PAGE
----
For Writers Who Are Going To Do Big Things
Sandra Allen co-founded and is the Managing and Essays Editor of Wag's Revue. A recent recipient of an MFA from the University of Iowa's Nonfiction Writing Program, she currently works for the digital publisher, Byliner.
Interview by Rob Hochschild
On page one of each issue, you provide dictionary-style definitions of “wag” and “revue,” citing phrases such as “ludicrously mischievous,” “numerous unrelated scenes,” and “entirely new form.” In what ways do those terms (or any others you’d like to bring up) define your magazine’s philosophy?
"Wag" was meant as a portmanteau of "web" and "magazine." On the long night three and a half years ago during which my cofounders (Will Guzzardi and Will Litton) and I decided to start a magazine, we found that wag.com or something like it was already taken. We therefore added the word "revue" to our title, spelled like a vaudeville--it was a long night--to signify that this "wag" was related to, but not exactly like, a traditional (printed) literary "review."
We do conceive of the digital magazine as being an "entirely new form" inasmuch as we can publish the same materials as can a traditional printed magazine, and more, such as electronic literature, video, audio and so forth. There are distinct benefits to our mode of publication, for example the cheap cost of production and wide dissemination of our issues. There are also distinct drawbacks, such as the problem of universality. (On that topic read this fantastic essay by the Triple Canopy editors.) But like vaudeville was still clearly theatrical performance, our web magazine is still clearly a literary magazine, not a blog, website or anything else. The second meaning of "wag" we give on each title page is a droll, witty joker. This attitude is exemplified by a great deal of our content, both in the issues and to a greater extent on our newly-founded blog, The Wag, and our escapades as editors and humans.
As an online-only literary journal, you take advantage of the creative possibilities unleashed by the medium—“100 Trillion Poems” in Issue 5 and the English-Spanish “stir-fry” translations in Wag’s 3 are two great examples—but you also take a traditional print literary journal approach in other ways, including each issue’s unique cover design and sequential page numbering. Explain this paradox and how you arrived at the publication’s very clear and well-designed look and functionality.
When we were founding the magazine, we wondered: why did so many smart people believe that the internet was hostile to quality publishing? Was it that people just hadn't done it well yet (that we knew of) or couldn't? We then discussed what was different about holding a new issue of a literary quarterly in your hands and online reading. One answer was the weight and texture of the cover and paper, which of course we couldn't replicate in the digital space. On the other hand, though, it's also the promise of quality that comes with that weight and texture that is so coveted. It's a metaphysical as well as a physical feeling. To quote our founding Manifesto, which says it better than I can, and super bombastically: "A high-quality print magazine—a Harper’s, a Partisan Review, an n+1—is a micron filter of minds applied to the endless wellspring of human creation, allowing only the finest trickle to pass through. As it stands now, the internet is the opposite: an unbridled and infinite purveyor of information—creation unbound—and it has all the delicate subtlety of a tidal wave."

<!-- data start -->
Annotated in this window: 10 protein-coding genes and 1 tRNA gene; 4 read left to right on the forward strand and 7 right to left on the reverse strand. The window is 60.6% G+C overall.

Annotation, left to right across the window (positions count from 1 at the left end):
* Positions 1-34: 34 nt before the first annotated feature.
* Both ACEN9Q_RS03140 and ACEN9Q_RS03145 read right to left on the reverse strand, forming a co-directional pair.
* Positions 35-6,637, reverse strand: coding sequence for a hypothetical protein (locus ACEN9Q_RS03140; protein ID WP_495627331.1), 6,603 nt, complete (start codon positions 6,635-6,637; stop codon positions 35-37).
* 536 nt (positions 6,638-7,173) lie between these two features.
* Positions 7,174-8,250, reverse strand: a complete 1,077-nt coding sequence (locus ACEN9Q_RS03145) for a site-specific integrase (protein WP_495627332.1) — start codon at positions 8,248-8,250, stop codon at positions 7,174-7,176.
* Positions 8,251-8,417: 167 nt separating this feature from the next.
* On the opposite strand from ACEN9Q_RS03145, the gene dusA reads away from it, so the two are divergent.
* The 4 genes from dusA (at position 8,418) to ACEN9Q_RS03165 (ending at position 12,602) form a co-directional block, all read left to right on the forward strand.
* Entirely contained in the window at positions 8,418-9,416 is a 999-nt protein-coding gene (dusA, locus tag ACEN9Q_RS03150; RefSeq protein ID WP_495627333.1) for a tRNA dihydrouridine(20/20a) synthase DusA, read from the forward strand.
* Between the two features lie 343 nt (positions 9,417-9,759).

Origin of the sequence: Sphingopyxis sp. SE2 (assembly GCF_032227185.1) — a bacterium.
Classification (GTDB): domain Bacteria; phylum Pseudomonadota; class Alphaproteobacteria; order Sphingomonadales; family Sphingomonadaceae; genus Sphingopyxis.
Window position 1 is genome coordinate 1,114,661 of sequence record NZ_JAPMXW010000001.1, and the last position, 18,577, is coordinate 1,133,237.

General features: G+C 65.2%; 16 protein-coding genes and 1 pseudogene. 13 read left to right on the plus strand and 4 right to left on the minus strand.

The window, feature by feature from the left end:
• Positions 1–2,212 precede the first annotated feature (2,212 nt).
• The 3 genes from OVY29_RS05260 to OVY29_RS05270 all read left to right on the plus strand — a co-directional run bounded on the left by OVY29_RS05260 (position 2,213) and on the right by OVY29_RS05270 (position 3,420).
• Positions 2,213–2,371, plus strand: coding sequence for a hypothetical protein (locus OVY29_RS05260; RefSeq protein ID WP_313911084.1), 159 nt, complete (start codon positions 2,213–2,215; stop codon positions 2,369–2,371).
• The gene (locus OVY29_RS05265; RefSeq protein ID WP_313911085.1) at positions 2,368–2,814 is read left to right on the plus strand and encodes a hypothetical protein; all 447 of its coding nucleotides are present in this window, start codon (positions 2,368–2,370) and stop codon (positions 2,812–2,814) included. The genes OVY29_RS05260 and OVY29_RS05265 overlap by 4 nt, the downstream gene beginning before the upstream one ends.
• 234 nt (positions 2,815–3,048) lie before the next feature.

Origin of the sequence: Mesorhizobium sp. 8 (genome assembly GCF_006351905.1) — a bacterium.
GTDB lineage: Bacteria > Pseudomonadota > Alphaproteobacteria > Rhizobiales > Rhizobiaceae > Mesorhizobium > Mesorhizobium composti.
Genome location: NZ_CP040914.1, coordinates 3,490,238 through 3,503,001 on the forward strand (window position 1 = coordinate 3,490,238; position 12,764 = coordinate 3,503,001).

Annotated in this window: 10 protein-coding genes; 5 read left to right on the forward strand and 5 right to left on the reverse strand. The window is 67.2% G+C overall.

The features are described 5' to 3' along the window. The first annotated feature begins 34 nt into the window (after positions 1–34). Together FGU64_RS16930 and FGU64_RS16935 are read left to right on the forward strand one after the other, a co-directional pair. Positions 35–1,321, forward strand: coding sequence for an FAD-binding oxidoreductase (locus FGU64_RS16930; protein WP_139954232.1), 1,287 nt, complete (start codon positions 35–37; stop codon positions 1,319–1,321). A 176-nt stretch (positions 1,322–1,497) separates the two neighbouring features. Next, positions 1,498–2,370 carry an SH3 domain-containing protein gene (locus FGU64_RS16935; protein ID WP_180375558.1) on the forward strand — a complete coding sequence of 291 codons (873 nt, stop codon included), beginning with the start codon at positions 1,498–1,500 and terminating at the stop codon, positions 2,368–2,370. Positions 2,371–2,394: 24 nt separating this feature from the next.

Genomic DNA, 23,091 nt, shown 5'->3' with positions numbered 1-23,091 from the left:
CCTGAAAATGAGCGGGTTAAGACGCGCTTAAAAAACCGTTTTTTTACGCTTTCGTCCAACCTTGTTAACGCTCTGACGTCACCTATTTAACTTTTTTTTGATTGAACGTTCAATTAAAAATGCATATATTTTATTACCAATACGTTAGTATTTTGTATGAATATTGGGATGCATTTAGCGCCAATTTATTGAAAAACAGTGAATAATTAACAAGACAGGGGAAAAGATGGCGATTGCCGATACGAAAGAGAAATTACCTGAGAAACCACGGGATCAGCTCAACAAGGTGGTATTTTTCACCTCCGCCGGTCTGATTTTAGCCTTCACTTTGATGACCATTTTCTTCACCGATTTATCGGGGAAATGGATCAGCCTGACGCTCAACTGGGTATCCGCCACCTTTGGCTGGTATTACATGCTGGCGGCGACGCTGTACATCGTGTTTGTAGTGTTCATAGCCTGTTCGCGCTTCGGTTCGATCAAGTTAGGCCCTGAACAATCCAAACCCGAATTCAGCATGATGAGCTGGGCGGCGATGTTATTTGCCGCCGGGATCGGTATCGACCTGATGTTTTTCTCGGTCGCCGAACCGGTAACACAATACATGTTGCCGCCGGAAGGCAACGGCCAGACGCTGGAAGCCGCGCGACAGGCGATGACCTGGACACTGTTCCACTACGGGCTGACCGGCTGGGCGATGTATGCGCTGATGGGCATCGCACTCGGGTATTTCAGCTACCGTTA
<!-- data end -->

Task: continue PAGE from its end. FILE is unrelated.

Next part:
Our pages imitate white, rectangular, printed ones because we wanted our readers to be reminded of a traditional magazine. We also wanted to have very spartan pages so to prioritize the content itself, above all else. Generally online content is fringed or even interrupted by advertisement, distraction, broken up for added hits. In this same spirit, we also release a new issue on the quarter rather than update periodically, even though the latter is much more the culture of the internet and advantageous when it comes to preserving traffic.
We really enjoy publishing digitally innovative pieces. (I'd add Robert Moor's hotel-shaped profile of HTML literature founder Robert Coover to your list.) As of this year, we have a new interface developer working with us who's going to be enabling the publication of more such pieces in future issues (that is after he helps us build our new website this summer).
Tell us about how you and your cofounders came together and what inspired you to create a literary magazine. What journals—print or online—do you feel set the standard for what you’re aiming to do?
The Wills and I were seniors in college and all writers (each of the respective genre we went on to edit). The night we founded the magazine we were discussing the difficult situation we therefore faced. Print publishing as a whole--literary magazines included--were in decline. At the same time, the internet was widely understood to be somehow hostile to literary (meaning quality) publishing. The year before, I had taken a course on the little magazine with n+1 founder Mark Greif (he has his PhD from Harvard on the same) and had been surprised that neither he nor my literary-savvy peers could name digital magazines they had read let alone respected. The Wills and I questioned, though, whether the stigmatization of literary publishing was in fact founded.
By about 2 am that first night, we'd not only decided to found a magazine and brainstormed its first issue's content, but given it its easily misspelled name. I should add that that unlikely "-ue" serves as our proverbial Van Halen brown m&m's removed from the bowl in the green room. Meaning I can easily tell when writers have read the magazine before they've sent us work and when they haven't.